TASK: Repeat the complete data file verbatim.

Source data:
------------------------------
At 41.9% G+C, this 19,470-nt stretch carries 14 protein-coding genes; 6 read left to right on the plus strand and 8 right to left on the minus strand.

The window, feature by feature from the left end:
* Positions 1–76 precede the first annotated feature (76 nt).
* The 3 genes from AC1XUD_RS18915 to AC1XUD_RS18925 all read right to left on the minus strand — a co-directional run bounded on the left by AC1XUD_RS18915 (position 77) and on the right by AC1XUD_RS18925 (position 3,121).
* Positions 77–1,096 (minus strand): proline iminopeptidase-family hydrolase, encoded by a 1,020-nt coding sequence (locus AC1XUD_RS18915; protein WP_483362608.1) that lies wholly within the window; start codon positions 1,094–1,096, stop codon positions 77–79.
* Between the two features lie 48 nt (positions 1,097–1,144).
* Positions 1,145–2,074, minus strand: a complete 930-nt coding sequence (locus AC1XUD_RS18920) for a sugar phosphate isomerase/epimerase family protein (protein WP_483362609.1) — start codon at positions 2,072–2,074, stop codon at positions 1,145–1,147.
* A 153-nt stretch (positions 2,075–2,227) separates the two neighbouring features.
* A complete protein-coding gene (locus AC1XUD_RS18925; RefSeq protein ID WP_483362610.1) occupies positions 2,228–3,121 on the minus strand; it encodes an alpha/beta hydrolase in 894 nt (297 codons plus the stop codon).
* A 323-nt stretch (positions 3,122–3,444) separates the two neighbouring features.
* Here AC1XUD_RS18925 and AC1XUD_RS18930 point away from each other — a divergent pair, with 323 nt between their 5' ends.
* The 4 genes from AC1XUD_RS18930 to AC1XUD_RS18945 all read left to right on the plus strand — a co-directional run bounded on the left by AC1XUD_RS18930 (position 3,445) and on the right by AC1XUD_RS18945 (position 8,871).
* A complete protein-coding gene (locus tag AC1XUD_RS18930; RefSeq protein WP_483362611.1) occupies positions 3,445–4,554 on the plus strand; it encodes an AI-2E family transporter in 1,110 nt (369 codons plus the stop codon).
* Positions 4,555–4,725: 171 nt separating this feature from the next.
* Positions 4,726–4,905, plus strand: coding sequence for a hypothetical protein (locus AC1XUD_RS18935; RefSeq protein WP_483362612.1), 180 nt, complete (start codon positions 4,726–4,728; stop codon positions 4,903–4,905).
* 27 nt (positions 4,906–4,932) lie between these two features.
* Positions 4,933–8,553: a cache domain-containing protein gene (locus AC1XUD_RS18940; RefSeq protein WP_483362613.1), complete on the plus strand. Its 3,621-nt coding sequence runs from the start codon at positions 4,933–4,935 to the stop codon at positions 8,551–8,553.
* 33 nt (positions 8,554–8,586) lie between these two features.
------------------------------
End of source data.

At 41.9% G+C, this 19,470-nt stretch carries 14 protein-coding genes; 6 read left to right on the plus strand and 8 right to left on the minus strand.

The window, feature by feature from the left end:
* Positions 1–76 precede the first annotated feature (76 nt).
* The 3 genes from AC1XUD_RS18915 to AC1XUD_RS18925 all read right to left on the minus strand — a co-directional run bounded on the left by AC1XUD_RS18915 (position 77) and on the right by AC1XUD_RS18925 (position 3,121).
* Positions 77–1,096 (minus strand): proline iminopeptidase-family hydrolase, encoded by a 1,020-nt coding sequence (locus AC1XUD_RS18915; protein WP_483362608.1) that lies wholly within the window; start codon positions 1,094–1,096, stop codon positions 77–79.
* Between the two features lie 48 nt (positions 1,097–1,144).
* Positions 1,145–2,074, minus strand: a complete 930-nt coding sequence (locus AC1XUD_RS18920) for a sugar phosphate isomerase/epimerase family protein (protein WP_483362609.1) — start codon at positions 2,072–2,074, stop codon at positions 1,145–1,147.
* A 153-nt stretch (positions 2,075–2,227) separates the two neighbouring features.
* A complete protein-coding gene (locus AC1XUD_RS18925; RefSeq protein ID WP_483362610.1) occupies positions 2,228–3,121 on the minus strand; it encodes an alpha/beta hydrolase in 894 nt (297 codons plus the stop codon).
* A 323-nt stretch (positions 3,122–3,444) separates the two neighbouring features.
* Here AC1XUD_RS18925 and AC1XUD_RS18930 point away from each other — a divergent pair, with 323 nt between their 5' ends.
* The 4 genes from AC1XUD_RS18930 to AC1XUD_RS18945 all read left to right on the plus strand — a co-directional run bounded on the left by AC1XUD_RS18930 (position 3,445) and on the right by AC1XUD_RS18945 (position 8,871).
* A complete protein-coding gene (locus tag AC1XUD_RS18930; RefSeq protein WP_483362611.1) occupies positions 3,445–4,554 on the plus strand; it encodes an AI-2E family transporter in 1,110 nt (369 codons plus the stop codon).
* Positions 4,555–4,725: 171 nt separating this feature from the next.
* Positions 4,726–4,905, plus strand: coding sequence for a hypothetical protein (locus AC1XUD_RS18935; RefSeq protein WP_483362612.1), 180 nt, complete (start codon positions 4,726–4,728; stop codon positions 4,903–4,905).
* 27 nt (positions 4,906–4,932) lie between these two features.
* Positions 4,933–8,553: a cache domain-containing protein gene (locus AC1XUD_RS18940; RefSeq protein WP_483362613.1), complete on the plus strand. Its 3,621-nt coding sequence runs from the start codon at positions 4,933–4,935 to the stop codon at positions 8,551–8,553.
* 33 nt (positions 8,554–8,586) lie between these two features.